Dinosaurs, Fossils and Lessons from Big Bend
You may think of Big Bend National Park as a land trapped in time, but we’re always looking for ways to evolve so we can enhance the visitor experience. The park is known to be one of the top-tier fossil parks in the US and recently added a brand new fossil exhibit to show off. The Fossil Discovery Exhibit began construction in 2016, and today hosts a stunning display of fossils from over 130 million years—all of which have been found in our backyard! So let’s take a step back in time and discover just a slice of ancient Big Bend.
130 — 90 Million Years Ago
The early Cretaceous period takes us back to a time when Texas was underwater. You might not believe it today, but a warm shallow sea known as the Western Interior Seaway once divided North America, running from the Gulf of Mexico to the Arctic Sea. Within the limestone of Big Bend that formed during this era, archaeologists have unearthed the oldest known North American Mosasaur fossil. One of the top ocean predators, the Mosasaur was an air-breathing marine mammal that could get up to 40-feet in length. We like to think of it as the T-rex of the sea!
83 — 72 Million Years Ago
During the late Cretaceous period, the expanse of land that is today’s Big Bend was a coastal floodplain, believed to resemble the tropical coastlines of Mozambique today. Various discoveries from this time have been key to archeological research:
- The discovery of a herd of Agujaceratops (a plant-eating, four-legged, horned dinosaur that could reach 21 feet in length) supports the hypothesis that dinosaurs lived within herds, although this is still debated today.
- The gigantic alligatoroid Deinosuchus, uncovered by Barnum Brown* (imagine a 29-foot, dinosaur-eating alligator!) whose teeth marks are found in many fossils in the area, including in the turtle-like shell of the Chupacabrachelys. What’s more astounding is that the side-necked turtle appears to have escaped. A full skull reconstruction of this fossil can be seen on display at the Fossil Discovery Exhibit.
- Even discoveries of fossilised tree stumps have been found from this period. Two species of flowering, evergreen tree stumps with 4.3-feet diameters indicate that they reached a height of 164 feet!
*If you don’t know the name Barnum Brown, you might be familiar with his most famous discovery, the Tyrannosaurus rex. Brown spent his last working years in Big Bend in the early 1900s with his associate R.T. Bird.
72 — 65 Million Years Ago
With the Rocky Mountains pushing their way up, the landscape became an inland floodplain resembling the Brazos River valley in southwest Texas today. The most notable fossil from this era is the world’s largest flying creature to have ever existed: the Quetzalcoatlus northropi.
Dinosaurs continued to grow during this time becoming the largest of their kind, notably the Bravoceratops, a horned dinosaur the size of a dump truck (discovered in Big Bend in 2013), and the Alamosaurus, a long-necked herbivore that is believed to be one of the largest dinosaurs to have ever existed—80 feet and 65,000 pounds of vegetarian power! The end of this era was defined by the most well-known extinction event in history. When a giant meteor hit Mexico just south of Big Bend 65 million years ago, the dinosaurs soon became extinct. This change is known as the Cretaceous-Paleogene (K-Pg) boundary.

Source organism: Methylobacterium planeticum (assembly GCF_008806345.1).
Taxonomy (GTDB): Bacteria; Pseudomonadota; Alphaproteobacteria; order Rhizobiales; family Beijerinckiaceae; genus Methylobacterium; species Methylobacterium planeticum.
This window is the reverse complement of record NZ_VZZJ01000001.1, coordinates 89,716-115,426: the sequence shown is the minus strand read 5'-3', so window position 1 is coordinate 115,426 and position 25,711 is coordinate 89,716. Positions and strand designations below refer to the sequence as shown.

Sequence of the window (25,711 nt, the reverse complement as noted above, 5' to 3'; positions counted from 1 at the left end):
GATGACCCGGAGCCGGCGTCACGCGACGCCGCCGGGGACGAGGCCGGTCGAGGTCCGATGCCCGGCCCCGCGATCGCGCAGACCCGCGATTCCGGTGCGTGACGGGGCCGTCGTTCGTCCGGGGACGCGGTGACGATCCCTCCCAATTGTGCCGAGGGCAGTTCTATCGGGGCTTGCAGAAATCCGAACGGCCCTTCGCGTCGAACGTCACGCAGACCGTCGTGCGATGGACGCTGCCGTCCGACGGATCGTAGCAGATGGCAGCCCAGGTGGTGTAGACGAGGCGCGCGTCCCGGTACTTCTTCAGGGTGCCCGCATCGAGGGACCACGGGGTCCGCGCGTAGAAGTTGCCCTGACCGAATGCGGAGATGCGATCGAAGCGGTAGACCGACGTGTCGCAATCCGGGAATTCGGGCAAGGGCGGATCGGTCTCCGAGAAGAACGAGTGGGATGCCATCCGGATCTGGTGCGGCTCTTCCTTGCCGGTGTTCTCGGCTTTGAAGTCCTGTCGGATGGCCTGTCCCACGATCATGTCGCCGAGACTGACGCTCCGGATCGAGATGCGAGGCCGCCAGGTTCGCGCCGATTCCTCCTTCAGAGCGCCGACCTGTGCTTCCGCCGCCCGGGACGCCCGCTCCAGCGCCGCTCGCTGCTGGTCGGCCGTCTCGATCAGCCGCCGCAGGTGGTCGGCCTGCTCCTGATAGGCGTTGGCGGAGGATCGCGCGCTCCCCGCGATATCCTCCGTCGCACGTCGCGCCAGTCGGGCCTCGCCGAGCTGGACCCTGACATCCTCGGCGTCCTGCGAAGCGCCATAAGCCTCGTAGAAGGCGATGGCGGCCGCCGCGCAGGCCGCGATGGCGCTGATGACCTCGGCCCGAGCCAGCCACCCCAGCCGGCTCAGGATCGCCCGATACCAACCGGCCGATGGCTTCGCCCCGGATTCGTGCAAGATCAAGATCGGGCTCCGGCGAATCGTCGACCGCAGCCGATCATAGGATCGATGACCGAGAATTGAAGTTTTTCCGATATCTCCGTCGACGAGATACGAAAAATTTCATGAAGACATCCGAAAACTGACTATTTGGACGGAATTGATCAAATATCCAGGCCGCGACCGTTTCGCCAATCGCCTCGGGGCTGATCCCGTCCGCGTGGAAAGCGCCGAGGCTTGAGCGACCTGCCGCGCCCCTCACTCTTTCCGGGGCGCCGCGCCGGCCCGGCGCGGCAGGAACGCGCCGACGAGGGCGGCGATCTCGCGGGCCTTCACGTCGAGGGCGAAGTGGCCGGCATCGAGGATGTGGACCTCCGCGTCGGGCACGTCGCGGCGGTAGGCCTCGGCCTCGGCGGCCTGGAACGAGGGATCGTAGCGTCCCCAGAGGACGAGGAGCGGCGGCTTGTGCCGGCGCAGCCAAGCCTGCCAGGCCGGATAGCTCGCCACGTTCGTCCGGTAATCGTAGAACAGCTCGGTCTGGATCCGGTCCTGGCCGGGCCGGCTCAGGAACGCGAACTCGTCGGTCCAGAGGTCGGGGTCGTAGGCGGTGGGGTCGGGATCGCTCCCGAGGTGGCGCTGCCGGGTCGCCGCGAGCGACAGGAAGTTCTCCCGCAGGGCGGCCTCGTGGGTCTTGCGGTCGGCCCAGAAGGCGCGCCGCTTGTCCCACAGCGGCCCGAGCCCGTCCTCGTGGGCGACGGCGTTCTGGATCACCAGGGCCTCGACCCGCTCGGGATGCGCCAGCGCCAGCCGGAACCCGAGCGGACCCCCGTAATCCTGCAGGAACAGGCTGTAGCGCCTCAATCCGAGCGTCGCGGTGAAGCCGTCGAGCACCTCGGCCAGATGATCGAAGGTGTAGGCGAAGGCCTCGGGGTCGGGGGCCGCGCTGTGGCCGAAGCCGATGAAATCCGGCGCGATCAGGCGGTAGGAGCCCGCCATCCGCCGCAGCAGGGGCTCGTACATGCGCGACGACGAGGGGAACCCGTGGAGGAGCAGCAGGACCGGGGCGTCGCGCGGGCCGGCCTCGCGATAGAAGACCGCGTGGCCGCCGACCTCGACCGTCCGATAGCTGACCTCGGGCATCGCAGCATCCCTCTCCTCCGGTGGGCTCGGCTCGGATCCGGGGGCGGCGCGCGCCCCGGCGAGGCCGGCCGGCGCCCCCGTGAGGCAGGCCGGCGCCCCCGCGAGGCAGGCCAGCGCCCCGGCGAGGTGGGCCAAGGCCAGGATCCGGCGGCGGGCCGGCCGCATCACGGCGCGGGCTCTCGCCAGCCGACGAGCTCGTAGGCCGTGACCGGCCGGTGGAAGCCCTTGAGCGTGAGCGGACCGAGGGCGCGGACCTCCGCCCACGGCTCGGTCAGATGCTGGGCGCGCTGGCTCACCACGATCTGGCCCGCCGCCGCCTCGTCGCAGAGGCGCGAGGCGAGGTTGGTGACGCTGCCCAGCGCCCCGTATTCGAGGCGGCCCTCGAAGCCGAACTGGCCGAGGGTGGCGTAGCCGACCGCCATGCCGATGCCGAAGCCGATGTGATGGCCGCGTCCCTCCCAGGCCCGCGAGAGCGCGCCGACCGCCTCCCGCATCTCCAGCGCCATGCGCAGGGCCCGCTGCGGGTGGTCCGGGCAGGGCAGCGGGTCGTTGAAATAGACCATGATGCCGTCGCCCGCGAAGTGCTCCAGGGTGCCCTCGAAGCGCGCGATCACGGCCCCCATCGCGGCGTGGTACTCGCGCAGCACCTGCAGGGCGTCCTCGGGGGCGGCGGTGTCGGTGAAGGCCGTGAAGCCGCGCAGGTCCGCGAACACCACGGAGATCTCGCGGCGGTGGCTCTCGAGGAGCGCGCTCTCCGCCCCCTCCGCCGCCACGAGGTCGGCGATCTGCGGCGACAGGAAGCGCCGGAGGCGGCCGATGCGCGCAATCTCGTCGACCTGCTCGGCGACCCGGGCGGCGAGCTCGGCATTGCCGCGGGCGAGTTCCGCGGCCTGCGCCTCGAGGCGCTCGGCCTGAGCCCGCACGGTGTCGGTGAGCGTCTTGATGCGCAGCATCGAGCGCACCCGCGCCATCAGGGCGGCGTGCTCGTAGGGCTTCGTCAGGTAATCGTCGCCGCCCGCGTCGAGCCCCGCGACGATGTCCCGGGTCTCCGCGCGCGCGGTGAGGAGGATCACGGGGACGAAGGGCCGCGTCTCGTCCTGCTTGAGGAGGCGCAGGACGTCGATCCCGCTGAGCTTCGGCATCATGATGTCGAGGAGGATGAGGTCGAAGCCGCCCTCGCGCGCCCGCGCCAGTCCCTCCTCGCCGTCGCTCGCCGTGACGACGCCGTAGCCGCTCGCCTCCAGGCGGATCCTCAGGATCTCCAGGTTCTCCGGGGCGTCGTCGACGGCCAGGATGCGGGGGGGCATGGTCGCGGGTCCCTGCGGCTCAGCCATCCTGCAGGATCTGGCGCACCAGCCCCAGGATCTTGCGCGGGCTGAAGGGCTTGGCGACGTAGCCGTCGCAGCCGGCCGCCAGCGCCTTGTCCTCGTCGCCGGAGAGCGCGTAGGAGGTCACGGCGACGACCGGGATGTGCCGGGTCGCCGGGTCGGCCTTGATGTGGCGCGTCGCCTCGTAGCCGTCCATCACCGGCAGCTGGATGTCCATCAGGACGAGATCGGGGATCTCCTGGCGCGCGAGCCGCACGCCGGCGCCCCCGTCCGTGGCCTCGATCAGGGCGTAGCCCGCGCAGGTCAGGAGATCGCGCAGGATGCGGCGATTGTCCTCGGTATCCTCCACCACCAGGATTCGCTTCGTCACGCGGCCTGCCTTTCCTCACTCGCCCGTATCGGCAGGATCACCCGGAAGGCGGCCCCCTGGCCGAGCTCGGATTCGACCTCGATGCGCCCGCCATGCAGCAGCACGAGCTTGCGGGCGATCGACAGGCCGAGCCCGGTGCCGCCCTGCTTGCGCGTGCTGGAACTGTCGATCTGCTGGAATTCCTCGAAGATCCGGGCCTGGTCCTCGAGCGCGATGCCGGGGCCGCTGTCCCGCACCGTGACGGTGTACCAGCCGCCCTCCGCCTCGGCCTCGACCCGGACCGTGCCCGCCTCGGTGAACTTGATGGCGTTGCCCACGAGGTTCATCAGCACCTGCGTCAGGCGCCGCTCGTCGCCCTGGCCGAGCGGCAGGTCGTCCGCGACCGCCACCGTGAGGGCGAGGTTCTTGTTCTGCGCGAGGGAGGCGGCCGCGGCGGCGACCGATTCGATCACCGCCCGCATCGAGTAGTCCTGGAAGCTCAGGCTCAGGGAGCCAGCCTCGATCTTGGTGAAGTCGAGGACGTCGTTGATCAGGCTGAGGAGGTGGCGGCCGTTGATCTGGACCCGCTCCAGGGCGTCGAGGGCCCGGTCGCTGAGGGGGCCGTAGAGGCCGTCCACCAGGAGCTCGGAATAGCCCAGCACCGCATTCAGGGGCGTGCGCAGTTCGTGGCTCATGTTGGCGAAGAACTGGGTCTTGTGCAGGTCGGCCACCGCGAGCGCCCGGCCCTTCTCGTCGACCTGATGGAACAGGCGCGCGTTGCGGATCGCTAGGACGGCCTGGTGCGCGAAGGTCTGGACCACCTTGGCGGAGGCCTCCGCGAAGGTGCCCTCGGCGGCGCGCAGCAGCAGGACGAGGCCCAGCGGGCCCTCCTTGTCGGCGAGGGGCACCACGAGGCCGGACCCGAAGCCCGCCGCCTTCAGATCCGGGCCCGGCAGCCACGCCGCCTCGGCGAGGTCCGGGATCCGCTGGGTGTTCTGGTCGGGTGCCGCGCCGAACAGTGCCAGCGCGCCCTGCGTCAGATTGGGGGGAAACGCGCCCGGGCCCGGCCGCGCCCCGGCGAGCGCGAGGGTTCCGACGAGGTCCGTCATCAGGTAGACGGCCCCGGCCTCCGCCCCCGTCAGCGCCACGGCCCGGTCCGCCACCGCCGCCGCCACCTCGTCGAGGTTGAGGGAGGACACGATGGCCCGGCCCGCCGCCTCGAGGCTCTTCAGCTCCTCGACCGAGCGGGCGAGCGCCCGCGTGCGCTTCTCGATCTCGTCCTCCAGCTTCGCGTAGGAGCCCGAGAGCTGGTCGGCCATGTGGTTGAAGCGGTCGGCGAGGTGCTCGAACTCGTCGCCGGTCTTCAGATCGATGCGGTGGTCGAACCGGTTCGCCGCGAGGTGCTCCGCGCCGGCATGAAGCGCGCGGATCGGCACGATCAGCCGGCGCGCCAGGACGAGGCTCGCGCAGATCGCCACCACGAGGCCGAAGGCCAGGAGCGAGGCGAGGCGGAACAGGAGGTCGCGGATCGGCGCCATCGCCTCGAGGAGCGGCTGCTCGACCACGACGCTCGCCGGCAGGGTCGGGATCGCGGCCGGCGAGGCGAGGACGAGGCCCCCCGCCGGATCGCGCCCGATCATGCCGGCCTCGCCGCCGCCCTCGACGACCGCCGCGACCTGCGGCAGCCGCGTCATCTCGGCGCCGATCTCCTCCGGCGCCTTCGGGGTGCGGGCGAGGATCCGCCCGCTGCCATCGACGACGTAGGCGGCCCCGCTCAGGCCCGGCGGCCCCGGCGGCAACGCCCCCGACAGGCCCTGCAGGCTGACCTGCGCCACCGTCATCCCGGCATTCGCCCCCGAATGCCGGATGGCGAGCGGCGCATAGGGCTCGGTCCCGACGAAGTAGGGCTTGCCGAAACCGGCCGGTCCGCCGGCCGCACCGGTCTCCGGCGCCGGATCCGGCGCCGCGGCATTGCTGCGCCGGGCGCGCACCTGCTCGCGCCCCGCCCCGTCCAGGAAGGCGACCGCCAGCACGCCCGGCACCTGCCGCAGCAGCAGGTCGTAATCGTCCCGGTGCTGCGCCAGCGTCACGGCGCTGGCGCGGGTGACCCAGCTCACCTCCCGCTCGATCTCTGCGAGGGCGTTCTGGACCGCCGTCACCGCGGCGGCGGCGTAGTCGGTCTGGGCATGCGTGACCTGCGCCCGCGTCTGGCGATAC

The Javelina and Black Peaks Formation is the only place in a national park in the US where you can catch a glimpse of the geological change from the K-Pg distinction. It can also be seen from the Fossil Discovery Exhibit itself! Alternatively, our custom hikes are the perfect opportunity for you to arrange your own archeological trek, so get in touch and we’ll arrange it with you.
63 Million — 10,000 Years Ago
With dinosaurs gone, the mammals were free to take over. The Rocky Mountains continued to rise, the ancient Western Interior Seaway disappeared and frequent volcanic eruptions resulted in the drying landscape and the Chisos Mountains. This period is defined by animals that more closely resemble our wildlife today, including the Coryphodon, a large hippo-like mammal; the Titanoides, a bear-like mammal; and the Phenacolemur, tree dwelling primates. Various reptiles, like the turtle and the snake, remained from the dinosaur era. Many reptilian species are even thought of as “living fossils” due to their largely unchanged appearance.
The Big Bend Fossil Discovery Exhibit is open from dawn to dusk every day, so you can see all the fossils of these ancient beasts for yourself. The exhibit is one of the most significant additions to Big Bend National Park in the last 50 years, and is well worth a stop or a detour if you’re planning a stay at Far Flung Outdoor Center. It’s super accessible for all abilities and even includes interactive areas for the kids to play in or a picnic spot to grab a bite. If you have any questions or want to know more on how to include a trip to the exhibit, you can contact us or shoot me an email at firstname.lastname@example.org.